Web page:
A hearing person comes to a deaf person, but
often asks this question:

Can you lipread?

He never asks – what do you prefer – lipreading
or texting or notewriting or interpreter? It is
always – can you lipread?
It is very frustrating.


DeafDigest Mid-Week edition – May 29, 2020

— subtitled film bloopers

Subtitled movies is different from captioned
movies, yet it was reported in a newspaper
of these subtitled bloopers – such as
hoards instead of hordes and Van Dyke
instead of Van Dyck. This is strange
because subitling follows thes script
and is planned in advance, so different
from real time news!


— the facemask and the ADA

What happens if a deaf person, without a facemask,
enters Albertson supermarket, saying that ADA allows
them not to wear it (lip reading and facial expressions)?
ADA experts say Albertson has the right to refuse
them entrance – because of public safety. ADA’s title 3
says public health is more important than accomodating
a deaf person without a face mask.


— five actors, five missing senses

The Sci-Fi Adventure Film ‘Making Sense’ involves five
different actors, each with a missing sense – sight,
hearing, taste, touch and smell. The one without
hearing (deaf) is Taylor Gonzalez, who is a new
deaf actress.


Deaf jobs – latest update

05/24/20 Blue and Gold editions & sub options at:


DeafDigest Mid-Week edition – May 28, 2020

— honoring our TV captions hero

Ask any deaf leader nowadays this question:

Who was Julius Barnathan?

Chances are high that no one has ever heard of
Julius Barnathan, even among deaf leaders in the
telecommunications field. He was not deaf, but
had the final say, during the late seventies,
on whether the TV programs on his ABC network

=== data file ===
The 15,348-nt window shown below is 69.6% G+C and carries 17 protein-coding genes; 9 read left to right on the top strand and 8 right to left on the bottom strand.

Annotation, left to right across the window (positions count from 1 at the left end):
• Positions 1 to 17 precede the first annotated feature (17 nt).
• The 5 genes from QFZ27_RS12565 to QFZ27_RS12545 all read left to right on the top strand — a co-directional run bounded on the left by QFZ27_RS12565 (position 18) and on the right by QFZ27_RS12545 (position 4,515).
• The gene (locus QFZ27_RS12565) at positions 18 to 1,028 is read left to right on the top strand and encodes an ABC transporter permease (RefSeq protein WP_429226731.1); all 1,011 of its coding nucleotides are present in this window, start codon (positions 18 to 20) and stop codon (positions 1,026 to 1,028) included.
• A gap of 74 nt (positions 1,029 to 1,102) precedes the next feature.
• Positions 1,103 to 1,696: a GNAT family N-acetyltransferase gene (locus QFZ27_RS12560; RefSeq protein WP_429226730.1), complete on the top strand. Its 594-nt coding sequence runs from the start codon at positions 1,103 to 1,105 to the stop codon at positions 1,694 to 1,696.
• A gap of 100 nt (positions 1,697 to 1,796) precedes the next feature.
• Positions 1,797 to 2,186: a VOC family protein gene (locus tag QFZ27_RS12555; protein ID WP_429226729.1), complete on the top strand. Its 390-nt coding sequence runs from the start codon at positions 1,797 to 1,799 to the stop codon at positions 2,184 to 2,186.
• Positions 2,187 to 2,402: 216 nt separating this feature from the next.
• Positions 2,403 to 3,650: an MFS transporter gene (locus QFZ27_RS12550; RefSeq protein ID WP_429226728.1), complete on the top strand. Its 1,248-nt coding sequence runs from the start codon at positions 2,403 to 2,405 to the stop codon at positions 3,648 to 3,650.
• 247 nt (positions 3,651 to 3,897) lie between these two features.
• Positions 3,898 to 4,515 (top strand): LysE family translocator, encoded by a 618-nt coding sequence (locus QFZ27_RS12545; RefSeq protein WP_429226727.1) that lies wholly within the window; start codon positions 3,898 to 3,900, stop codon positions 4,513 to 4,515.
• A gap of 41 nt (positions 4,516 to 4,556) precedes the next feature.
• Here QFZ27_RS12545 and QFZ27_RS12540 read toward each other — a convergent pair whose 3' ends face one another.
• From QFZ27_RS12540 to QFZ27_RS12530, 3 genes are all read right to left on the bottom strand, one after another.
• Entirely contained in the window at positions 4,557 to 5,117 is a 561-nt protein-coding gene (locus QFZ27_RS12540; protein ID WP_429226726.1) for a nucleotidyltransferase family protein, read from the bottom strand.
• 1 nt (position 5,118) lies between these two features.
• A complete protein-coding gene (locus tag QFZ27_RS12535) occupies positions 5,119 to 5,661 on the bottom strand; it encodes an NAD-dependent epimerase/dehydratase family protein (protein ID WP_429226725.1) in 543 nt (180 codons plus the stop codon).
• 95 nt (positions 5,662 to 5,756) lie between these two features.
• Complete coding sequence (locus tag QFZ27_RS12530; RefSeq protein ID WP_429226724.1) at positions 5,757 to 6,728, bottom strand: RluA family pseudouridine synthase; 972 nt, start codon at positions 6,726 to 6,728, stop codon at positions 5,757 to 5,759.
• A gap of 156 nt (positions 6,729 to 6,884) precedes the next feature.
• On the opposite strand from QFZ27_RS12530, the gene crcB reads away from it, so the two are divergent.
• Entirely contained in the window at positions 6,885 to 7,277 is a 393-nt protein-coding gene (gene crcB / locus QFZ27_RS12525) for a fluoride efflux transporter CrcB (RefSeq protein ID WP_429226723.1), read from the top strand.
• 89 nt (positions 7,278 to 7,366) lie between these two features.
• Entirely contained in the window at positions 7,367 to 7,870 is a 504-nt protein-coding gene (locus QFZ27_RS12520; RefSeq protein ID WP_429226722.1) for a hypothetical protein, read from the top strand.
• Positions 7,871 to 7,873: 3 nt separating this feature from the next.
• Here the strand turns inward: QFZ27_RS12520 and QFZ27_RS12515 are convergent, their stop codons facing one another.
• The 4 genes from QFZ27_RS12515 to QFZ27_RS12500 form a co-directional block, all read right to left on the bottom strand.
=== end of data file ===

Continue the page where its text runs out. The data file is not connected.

be captioned or not. It is a long story, but to
make it short, Mac Norwood, a deaf high level
administrator in federal government, was friends
with Julius Barnathan, and spent so many, many
hours trying to convince him on the importance
of TV captions. Barnathan, a top ABC engineer,
finally agreed to captions. Barnathan’s decision
forced the neutral NBC and the anti-captions
CBS to caption their programs. A story surfaced
about Barnathan yesterday at:


It is fun reading. Both Barnathan and
Norwood are deceased.


— a deaf school looking for a facemask option

No one likes the regular face mask. No one likes
the see-through mask because it sort of prevents
clear understanding of voice speech. A deaf CEO
of a deaf school is now on the search for a
better mask. He has been asking around, and
while he has not found anything satisfactory,
it still does not stop him from finding a
better solution. DeafDigest hopes the deaf
school will succeed, because the Deaf Community
will benefit greatly from it.


— more on The Congressional Deaf Caucus

DeafDigest mentioned a while ago about knowing
nothing about the Congressional Deaf Caucus.
It was learned that:

#1 – it was founded in 2013
#2 – most representatives are alumni members of Deaf Schools
#3 – original goal was to encourage members of congress to hire the deaf
#4 – Facebook likes on one posting was low
#5 – much attention was given to the ASL store at DC Starbucks
#6 – one co-chair is a Democrat, other co-chair is a Republican

Congressional Deaf Caucus helping the deaf in the long
run? Hope so, inasmuch as Democrats have always agreed
to disagree with the Republicans and vice versa.

DeafDigest thanks Howard Gorrell, who is deaf but
extremely knowledgeable on how politics work on the
Hill, for the above updates.


Deaf jobs – latest update

05/24/20 Blue and Gold editions & sub options at:


DeafDigest Mid-Week edition – May 27, 2020

— a reason learning ASL is difficult

There is a reason learning ASL is difficult.
In a newspaper interview, an interpreter said
that if one wants to learn Spanish, he can
go to Spain, but to learn ASL there is no
all-deaf ASL-signing nation.

That interpreter is correct.


— first time together for deaf and hearing

Many hearing employers have never met a deaf
person in their lives before hiring them.
And quite a few deaf people have never had
jobs in the past before being hired.
For both of them, it is a shared experience
to work together at a work place!


— Deaf agency happy with a TV episode of late-deaf character

DeafDigest has mentioned a couple of times about the
Ben Mitchell’s late-deafness character in British’s
widely popular EastEnders TV series. It was reported
that the producers asked The National Deaf Children’s
Society for advice to make the plot more realistic.
And that the deaf agency was happy the producers
listened to them. Could this happen to one of our
American TV producers, asking a deaf agency for
advice about deaf plots? Probably yes, probably no!



Deaf jobs – latest update

05/24/20 Blue and Gold editions & sub options at: